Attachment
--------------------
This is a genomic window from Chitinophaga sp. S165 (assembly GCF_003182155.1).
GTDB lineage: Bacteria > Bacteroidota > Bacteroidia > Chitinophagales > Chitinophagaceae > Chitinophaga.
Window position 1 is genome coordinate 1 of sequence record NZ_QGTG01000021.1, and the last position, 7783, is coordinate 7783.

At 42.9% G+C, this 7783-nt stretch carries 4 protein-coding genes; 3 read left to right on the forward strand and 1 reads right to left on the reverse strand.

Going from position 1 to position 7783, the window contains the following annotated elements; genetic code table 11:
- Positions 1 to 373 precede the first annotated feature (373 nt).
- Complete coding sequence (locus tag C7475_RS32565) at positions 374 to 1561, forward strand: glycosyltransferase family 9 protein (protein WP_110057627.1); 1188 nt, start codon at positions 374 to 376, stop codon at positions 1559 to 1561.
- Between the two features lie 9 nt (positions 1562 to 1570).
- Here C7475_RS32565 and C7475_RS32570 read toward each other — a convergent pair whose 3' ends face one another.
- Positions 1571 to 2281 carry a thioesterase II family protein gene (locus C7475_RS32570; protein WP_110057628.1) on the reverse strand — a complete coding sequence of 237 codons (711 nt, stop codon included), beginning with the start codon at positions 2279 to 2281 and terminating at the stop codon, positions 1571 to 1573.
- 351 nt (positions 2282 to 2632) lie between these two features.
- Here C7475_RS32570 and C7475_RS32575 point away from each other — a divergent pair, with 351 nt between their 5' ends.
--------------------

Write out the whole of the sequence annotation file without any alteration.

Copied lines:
This is a genomic window from Chitinophaga sp. S165 (assembly GCF_003182155.1).
GTDB lineage: Bacteria > Bacteroidota > Bacteroidia > Chitinophagales > Chitinophagaceae > Chitinophaga.
Window position 1 is genome coordinate 1 of sequence record NZ_QGTG01000021.1, and the last position, 7783, is coordinate 7783.

At 42.9% G+C, this 7783-nt stretch carries 4 protein-coding genes; 3 read left to right on the forward strand and 1 reads right to left on the reverse strand.

Going from position 1 to position 7783, the window contains the following annotated elements; genetic code table 11:
- Positions 1 to 373 precede the first annotated feature (373 nt).
- Complete coding sequence (locus tag C7475_RS32565) at positions 374 to 1561, forward strand: glycosyltransferase family 9 protein (protein WP_110057627.1); 1188 nt, start codon at positions 374 to 376, stop codon at positions 1559 to 1561.
- Between the two features lie 9 nt (positions 1562 to 1570).
- Here C7475_RS32565 and C7475_RS32570 read toward each other — a convergent pair whose 3' ends face one another.
- Positions 1571 to 2281 carry a thioesterase II family protein gene (locus C7475_RS32570; protein WP_110057628.1) on the reverse strand — a complete coding sequence of 237 codons (711 nt, stop codon included), beginning with the start codon at positions 2279 to 2281 and terminating at the stop codon, positions 1571 to 1573.
- 351 nt (positions 2282 to 2632) lie between these two features.
- Here C7475_RS32570 and C7475_RS32575 point away from each other — a divergent pair, with 351 nt between their 5' ends.